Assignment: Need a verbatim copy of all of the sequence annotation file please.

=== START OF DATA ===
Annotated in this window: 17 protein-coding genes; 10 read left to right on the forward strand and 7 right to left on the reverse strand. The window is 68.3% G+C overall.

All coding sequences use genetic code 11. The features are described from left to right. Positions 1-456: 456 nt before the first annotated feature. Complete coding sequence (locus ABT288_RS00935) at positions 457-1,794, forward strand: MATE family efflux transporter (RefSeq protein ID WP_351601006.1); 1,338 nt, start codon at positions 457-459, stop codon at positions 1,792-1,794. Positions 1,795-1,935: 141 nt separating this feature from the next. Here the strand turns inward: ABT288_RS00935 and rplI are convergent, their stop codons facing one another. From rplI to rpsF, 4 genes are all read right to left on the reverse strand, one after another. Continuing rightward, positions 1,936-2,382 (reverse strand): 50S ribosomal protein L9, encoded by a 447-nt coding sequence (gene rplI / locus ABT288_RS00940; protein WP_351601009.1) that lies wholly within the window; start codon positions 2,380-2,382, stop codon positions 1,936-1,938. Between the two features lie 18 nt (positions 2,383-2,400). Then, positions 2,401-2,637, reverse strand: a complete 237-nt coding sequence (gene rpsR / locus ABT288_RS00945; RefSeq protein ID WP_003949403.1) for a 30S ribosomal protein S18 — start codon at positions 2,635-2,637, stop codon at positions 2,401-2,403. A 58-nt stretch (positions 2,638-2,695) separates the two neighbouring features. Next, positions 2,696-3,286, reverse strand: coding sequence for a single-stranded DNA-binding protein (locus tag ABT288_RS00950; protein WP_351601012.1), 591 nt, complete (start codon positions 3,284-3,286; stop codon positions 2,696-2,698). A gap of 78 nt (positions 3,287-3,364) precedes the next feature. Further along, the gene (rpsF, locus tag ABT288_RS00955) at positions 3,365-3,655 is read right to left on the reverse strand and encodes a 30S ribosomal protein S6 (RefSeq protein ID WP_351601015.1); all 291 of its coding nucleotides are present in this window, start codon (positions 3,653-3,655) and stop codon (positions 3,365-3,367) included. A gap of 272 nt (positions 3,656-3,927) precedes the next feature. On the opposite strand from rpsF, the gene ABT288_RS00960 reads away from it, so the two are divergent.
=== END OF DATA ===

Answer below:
Annotated in this window: 17 protein-coding genes; 10 read left to right on the forward strand and 7 right to left on the reverse strand. The window is 68.3% G+C overall.

All coding sequences use genetic code 11. The features are described from left to right. Positions 1-456: 456 nt before the first annotated feature. Complete coding sequence (locus ABT288_RS00935) at positions 457-1,794, forward strand: MATE family efflux transporter (RefSeq protein ID WP_351601006.1); 1,338 nt, start codon at positions 457-459, stop codon at positions 1,792-1,794. Positions 1,795-1,935: 141 nt separating this feature from the next. Here the strand turns inward: ABT288_RS00935 and rplI are convergent, their stop codons facing one another. From rplI to rpsF, 4 genes are all read right to left on the reverse strand, one after another. Continuing rightward, positions 1,936-2,382 (reverse strand): 50S ribosomal protein L9, encoded by a 447-nt coding sequence (gene rplI / locus ABT288_RS00940; protein WP_351601009.1) that lies wholly within the window; start codon positions 2,380-2,382, stop codon positions 1,936-1,938. Between the two features lie 18 nt (positions 2,383-2,400). Then, positions 2,401-2,637, reverse strand: a complete 237-nt coding sequence (gene rpsR / locus ABT288_RS00945; RefSeq protein ID WP_003949403.1) for a 30S ribosomal protein S18 — start codon at positions 2,635-2,637, stop codon at positions 2,401-2,403. A 58-nt stretch (positions 2,638-2,695) separates the two neighbouring features. Next, positions 2,696-3,286, reverse strand: coding sequence for a single-stranded DNA-binding protein (locus tag ABT288_RS00950; protein WP_351601012.1), 591 nt, complete (start codon positions 3,284-3,286; stop codon positions 2,696-2,698). A gap of 78 nt (positions 3,287-3,364) precedes the next feature. Further along, the gene (rpsF, locus tag ABT288_RS00955) at positions 3,365-3,655 is read right to left on the reverse strand and encodes a 30S ribosomal protein S6 (RefSeq protein ID WP_351601015.1); all 291 of its coding nucleotides are present in this window, start codon (positions 3,653-3,655) and stop codon (positions 3,365-3,367) included. A gap of 272 nt (positions 3,656-3,927) precedes the next feature. On the opposite strand from rpsF, the gene ABT288_RS00960 reads away from it, so the two are divergent.